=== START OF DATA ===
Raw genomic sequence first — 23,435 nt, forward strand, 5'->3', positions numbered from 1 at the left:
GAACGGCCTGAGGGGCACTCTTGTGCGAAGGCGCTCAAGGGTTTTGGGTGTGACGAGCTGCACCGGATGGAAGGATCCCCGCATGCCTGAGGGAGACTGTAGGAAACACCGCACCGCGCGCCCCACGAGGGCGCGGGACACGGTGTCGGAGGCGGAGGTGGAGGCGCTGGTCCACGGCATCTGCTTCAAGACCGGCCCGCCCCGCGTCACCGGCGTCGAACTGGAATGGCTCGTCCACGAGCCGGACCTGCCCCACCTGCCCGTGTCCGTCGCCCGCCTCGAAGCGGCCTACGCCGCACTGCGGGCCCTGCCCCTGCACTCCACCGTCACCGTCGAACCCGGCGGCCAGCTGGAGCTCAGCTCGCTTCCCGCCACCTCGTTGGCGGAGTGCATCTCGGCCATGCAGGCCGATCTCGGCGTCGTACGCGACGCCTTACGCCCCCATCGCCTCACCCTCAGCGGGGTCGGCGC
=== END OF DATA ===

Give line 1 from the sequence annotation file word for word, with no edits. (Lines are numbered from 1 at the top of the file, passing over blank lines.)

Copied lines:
Raw genomic sequence first — 23,435 nt, forward strand, 5'->3', positions numbered from 1 at the left: